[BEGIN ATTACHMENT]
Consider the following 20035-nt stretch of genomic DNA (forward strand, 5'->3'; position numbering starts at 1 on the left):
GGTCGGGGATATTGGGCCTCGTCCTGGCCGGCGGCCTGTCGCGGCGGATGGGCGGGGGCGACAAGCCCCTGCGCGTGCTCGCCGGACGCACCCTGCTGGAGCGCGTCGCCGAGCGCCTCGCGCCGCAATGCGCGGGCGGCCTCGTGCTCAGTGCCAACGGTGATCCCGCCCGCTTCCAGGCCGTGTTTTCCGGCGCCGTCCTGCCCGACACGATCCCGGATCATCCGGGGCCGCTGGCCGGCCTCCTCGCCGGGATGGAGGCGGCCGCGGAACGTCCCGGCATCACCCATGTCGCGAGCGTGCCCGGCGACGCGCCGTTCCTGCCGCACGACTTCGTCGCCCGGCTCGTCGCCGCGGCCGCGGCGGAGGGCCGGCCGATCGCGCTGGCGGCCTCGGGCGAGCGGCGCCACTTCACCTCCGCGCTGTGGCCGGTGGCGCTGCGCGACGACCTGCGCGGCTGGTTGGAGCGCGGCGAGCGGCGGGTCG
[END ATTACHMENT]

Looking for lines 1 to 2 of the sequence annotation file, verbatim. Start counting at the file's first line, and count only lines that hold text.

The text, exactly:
Consider the following 20035-nt stretch of genomic DNA (forward strand, 5'->3'; position numbering starts at 1 on the left):
GGTCGGGGATATTGGGCCTCGTCCTGGCCGGCGGCCTGTCGCGGCGGATGGGCGGGGGCGACAAGCCCCTGCGCGTGCTCGCCGGACGCACCCTGCTGGAGCGCGTCGCCGAGCGCCTCGCGCCGCAATGCGCGGGCGGCCTCGTGCTCAGTGCCAACGGTGATCCCGCCCGCTTCCAGGCCGTGTTTTCCGGCGCCGTCCTGCCCGACACGATCCCGGATCATCCGGGGCCGCTGGCCGGCCTCCTCGCCGGGATGGAGGCGGCCGCGGAACGTCCCGGCATCACCCATGTCGCGAGCGTGCCCGGCGACGCGCCGTTCCTGCCGCACGACTTCGTCGCCCGGCTCGTCGCCGCGGCCGCGGCGGAGGGCCGGCCGATCGCGCTGGCGGCCTCGGGCGAGCGGCGCCACTTCACCTCCGCGCTGTGGCCGGTGGCGCTGCGCGACGACCTGCGCGGCTGGTTGGAGCGCGGCGAGCGGCGGGTCG